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Thread subject: Any Evidence of Ospreys Affected By Oil in the Gulf?
Name Date Message
Tiger 10/15/10 01:15 am Some months ago we were concerned that the oil in the Gulf of Mexico might affect migrating ospreys.

Has anyone seen any evidence of this? Any news about the oil in general or has that story become history?
martyc35 10/15/10 01:35 pm Well, it's going to take a long time to assess all the subtle effects because of the Corexit "coverup." In the meantime, I ran into these stirring musings from our osprey friend, Dave Gessner. He's wondering (and watching), too.
Shelley 10/15/10 03:11 pm I heard on one of our local radio programs this past weekend that we may not actually know until spring, when we can see how many return from migration, and even then, we may not get a true picture. It may take a few generations of birds to have a more accurate assessment. We know that osprey, for example, take a few years before *next generations* return to their birthplace. I don't know if that is true for other species.

I began to wonder about the wildlife in the vicinity of the horrific disaster in Hungary just a few weeks ago. It just doesn't end, does it?
Celeste 10/16/10 05:07 am I haven't read or seen anything to do with the spill either until yesterday a small article in Long Island's Newsday
Title of Article...
Exhibit A in spill probe: dead critters.

The article focused on what has happened, but didn't mention anything how the wildlife that survived and the after affects. In preparation of a trial...dead birds are carefully wrapped and sealed in plastic bags to avoid cross contamination. Dolphin tissue samples and dead sea turtles also are being carefully preserved. Field notebooks are being collected and secured also. All this strict lab protocols are being done, knowing everything they touch could become evidence in what may prove to the" biggest environmental case in US history. " "US Justice Dept. is investigating whether those responsible for the spill violated environmental laws that carry civil and sometimes criminal penalties, and scientists are taking extraordinary steps to make sure their findings hold up in court."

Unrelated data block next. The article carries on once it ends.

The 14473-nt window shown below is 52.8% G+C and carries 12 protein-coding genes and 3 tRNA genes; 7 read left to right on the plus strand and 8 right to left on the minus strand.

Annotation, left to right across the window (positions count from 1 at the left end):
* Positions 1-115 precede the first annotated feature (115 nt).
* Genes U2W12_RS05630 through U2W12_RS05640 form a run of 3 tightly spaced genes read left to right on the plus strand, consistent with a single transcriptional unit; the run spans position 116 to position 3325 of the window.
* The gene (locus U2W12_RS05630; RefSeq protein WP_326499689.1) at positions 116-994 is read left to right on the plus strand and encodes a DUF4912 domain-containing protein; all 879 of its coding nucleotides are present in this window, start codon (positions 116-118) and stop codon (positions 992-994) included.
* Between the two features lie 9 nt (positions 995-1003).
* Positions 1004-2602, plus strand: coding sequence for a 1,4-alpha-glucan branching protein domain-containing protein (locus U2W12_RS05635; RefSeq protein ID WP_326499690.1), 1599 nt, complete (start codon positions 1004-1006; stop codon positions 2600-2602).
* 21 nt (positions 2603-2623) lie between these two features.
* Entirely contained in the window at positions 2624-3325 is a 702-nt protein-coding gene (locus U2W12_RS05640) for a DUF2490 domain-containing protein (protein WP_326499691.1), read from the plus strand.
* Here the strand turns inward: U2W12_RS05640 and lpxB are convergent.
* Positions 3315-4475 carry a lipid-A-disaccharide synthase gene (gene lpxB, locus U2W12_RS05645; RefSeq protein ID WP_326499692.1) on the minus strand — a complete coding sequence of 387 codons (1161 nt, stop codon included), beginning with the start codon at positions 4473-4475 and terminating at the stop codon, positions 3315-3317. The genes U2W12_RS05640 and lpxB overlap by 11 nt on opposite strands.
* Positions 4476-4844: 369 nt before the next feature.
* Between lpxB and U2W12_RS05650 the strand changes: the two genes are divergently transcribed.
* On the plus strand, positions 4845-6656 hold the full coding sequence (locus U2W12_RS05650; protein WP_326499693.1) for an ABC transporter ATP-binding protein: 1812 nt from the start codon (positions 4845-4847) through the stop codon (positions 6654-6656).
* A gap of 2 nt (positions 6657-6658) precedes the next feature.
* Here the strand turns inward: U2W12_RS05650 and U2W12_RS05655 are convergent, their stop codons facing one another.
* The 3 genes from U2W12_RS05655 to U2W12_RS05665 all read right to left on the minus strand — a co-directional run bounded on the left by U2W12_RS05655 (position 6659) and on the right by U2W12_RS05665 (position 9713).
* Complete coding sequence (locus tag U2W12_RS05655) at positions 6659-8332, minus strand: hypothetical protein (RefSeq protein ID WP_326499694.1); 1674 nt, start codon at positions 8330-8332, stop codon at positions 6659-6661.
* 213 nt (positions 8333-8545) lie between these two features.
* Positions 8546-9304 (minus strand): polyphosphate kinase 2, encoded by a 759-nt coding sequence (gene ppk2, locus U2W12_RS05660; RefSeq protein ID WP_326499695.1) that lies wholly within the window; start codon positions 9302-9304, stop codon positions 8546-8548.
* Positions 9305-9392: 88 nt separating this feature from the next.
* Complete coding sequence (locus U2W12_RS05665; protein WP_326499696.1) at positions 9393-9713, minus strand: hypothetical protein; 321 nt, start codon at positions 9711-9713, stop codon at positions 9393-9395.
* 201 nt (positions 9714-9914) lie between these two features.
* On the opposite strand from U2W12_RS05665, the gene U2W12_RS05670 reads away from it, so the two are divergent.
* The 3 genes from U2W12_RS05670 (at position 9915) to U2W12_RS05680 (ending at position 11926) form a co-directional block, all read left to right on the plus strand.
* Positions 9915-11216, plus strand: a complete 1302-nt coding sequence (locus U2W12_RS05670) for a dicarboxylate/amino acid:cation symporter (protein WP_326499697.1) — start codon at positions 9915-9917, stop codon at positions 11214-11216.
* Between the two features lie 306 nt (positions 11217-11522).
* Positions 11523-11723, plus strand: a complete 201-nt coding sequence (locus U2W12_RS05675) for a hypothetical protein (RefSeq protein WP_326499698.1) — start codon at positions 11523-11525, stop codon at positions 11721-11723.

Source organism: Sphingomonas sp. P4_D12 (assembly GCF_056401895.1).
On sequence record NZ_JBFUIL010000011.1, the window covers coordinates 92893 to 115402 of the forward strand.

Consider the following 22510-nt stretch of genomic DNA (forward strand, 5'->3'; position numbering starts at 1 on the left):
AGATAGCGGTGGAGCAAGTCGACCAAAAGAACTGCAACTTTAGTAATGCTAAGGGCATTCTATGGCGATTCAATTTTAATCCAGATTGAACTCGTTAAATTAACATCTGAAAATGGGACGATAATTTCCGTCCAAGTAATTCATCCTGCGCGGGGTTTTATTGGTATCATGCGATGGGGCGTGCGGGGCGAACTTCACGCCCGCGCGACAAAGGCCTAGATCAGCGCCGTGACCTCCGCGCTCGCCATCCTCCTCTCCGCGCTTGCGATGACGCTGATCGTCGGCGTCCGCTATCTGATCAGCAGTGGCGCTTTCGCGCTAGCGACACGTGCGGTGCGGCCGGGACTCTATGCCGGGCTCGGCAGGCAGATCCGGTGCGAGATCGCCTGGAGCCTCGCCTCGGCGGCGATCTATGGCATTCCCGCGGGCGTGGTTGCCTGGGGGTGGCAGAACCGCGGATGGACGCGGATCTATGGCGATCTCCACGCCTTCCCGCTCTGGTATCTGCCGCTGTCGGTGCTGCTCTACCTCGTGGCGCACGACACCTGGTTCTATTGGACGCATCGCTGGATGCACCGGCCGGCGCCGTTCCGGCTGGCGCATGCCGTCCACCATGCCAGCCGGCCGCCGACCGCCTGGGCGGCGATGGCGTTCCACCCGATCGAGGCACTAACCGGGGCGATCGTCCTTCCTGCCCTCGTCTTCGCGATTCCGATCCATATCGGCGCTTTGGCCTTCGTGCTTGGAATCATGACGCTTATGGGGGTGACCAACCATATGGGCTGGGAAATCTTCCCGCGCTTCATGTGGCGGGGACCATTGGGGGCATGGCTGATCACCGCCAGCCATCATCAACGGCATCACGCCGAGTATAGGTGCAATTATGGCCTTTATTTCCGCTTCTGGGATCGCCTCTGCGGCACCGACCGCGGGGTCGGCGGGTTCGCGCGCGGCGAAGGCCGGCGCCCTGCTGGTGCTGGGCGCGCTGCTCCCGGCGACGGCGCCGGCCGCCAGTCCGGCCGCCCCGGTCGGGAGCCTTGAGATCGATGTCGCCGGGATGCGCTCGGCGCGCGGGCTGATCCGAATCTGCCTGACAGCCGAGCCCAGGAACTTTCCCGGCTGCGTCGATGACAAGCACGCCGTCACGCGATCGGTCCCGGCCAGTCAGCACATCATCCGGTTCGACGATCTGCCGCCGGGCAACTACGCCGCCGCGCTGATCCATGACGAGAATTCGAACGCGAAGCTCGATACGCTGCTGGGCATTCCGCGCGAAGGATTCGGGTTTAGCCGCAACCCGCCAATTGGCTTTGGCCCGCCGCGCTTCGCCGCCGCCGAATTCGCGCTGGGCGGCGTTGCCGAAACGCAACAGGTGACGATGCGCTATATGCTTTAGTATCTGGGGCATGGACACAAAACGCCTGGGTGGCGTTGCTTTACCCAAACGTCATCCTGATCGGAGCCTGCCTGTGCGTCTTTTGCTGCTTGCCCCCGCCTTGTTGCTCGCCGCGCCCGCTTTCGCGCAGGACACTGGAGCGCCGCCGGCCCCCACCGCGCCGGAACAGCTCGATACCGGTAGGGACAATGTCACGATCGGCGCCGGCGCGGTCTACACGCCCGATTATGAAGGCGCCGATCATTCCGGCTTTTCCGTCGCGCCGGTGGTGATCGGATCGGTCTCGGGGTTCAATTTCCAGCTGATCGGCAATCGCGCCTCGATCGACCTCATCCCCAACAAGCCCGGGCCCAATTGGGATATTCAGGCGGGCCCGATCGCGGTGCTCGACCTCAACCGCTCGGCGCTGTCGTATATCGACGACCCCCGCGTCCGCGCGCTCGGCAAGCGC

Kelly 10/16/10 07:19 am GO SCIENTISTS!!!
Melanie 10/16/10 07:41 am I think the public outrage momentum is largely gone - the well is capped and dead - no more oil is flowing - it's a passe news story. BP (who is still running those insulting "we care - we live here in the Gulf, too" commercials) will turn it's focus to discrediting the scientists and their findings, especially now that the scientists have discovered there is a layer of oil several inches thick covering the ocean bottom where the oil spread. I think it will be years before we know the full impact of that nightmare on both critters and the environment.

I guess I'm so cynical about it all based on the the fact that the damage of the Exxon Valdez spill is still ongoing.
Anne 10/17/10 01:43 pm The biodiversity of the whole area must have been affected. Even one link in the food chain going down can be catastrophic.

I still expect BP and their contractor to be sued for billions, if they are not its a disgrace..

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Last modified: Sun March 7, 2010